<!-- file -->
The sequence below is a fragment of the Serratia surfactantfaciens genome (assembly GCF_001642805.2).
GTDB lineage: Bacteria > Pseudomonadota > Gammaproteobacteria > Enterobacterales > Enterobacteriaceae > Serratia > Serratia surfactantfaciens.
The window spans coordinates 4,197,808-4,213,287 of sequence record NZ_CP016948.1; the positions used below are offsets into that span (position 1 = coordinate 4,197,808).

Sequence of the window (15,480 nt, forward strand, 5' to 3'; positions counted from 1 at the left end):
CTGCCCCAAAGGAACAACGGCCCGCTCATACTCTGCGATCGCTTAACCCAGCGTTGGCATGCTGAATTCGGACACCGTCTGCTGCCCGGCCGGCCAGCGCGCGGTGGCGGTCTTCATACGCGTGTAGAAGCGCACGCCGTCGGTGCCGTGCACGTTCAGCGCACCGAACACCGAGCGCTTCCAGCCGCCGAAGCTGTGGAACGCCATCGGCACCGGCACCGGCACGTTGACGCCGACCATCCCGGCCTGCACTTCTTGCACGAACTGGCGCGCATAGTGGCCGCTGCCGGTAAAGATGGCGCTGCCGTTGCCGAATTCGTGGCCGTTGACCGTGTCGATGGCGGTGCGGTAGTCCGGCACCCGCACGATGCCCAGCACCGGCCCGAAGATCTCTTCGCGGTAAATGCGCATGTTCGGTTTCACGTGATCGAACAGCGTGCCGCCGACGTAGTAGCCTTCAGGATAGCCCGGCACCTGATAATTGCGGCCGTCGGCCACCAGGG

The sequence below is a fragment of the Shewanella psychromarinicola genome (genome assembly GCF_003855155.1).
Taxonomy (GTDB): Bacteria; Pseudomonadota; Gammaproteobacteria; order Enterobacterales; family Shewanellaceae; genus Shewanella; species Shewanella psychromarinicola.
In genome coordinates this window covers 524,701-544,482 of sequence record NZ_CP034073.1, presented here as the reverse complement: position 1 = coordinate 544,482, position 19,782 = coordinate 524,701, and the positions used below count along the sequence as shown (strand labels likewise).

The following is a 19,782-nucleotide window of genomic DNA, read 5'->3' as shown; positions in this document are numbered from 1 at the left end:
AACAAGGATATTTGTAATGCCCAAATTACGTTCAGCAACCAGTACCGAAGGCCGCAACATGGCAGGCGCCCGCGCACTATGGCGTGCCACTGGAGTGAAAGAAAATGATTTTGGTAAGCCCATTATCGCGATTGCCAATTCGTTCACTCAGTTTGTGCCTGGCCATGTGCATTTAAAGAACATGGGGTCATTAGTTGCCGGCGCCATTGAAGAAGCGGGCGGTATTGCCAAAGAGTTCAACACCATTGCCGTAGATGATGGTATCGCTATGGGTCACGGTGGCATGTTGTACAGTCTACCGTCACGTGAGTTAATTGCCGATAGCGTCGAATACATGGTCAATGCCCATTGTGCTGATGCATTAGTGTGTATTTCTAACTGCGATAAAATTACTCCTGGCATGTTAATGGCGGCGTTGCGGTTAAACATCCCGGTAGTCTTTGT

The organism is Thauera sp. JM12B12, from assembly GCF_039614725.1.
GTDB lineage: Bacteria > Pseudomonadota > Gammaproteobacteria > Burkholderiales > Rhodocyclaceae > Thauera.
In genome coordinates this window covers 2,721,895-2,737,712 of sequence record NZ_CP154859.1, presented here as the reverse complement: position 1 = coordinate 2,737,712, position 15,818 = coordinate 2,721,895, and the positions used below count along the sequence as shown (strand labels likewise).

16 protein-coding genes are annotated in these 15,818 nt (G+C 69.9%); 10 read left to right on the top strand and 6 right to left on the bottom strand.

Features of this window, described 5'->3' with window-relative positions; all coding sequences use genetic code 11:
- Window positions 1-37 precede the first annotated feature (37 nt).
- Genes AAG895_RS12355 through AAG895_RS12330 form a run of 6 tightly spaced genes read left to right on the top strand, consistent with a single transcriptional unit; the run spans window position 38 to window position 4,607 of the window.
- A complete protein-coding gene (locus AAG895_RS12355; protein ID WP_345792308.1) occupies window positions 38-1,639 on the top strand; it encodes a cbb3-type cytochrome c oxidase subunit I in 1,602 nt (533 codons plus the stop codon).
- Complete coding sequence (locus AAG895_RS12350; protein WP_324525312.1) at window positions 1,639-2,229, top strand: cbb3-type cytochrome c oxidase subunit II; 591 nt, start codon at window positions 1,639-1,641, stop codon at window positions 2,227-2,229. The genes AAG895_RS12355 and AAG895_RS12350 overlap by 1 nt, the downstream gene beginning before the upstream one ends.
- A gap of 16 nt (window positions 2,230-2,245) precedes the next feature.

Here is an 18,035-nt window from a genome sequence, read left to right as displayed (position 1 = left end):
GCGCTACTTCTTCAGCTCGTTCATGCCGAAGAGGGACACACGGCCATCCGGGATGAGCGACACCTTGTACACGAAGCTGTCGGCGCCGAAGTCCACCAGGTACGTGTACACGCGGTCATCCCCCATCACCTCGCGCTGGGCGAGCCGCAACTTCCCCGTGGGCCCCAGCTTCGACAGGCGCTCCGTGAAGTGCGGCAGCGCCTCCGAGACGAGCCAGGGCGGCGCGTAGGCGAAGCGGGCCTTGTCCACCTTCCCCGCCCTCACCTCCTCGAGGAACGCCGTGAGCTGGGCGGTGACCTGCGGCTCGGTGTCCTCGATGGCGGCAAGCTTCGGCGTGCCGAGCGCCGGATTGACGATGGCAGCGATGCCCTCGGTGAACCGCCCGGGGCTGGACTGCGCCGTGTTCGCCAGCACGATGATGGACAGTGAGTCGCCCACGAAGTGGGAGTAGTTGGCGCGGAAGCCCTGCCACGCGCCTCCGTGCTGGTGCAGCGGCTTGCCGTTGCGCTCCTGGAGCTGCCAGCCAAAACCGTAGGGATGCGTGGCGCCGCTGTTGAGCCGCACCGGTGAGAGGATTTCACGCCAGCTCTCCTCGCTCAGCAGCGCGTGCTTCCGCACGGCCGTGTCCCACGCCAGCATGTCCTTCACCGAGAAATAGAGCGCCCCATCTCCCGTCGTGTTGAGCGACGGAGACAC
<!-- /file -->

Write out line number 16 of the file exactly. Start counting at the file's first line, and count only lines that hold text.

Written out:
- Window positions 1-37 precede the first annotated feature (37 nt).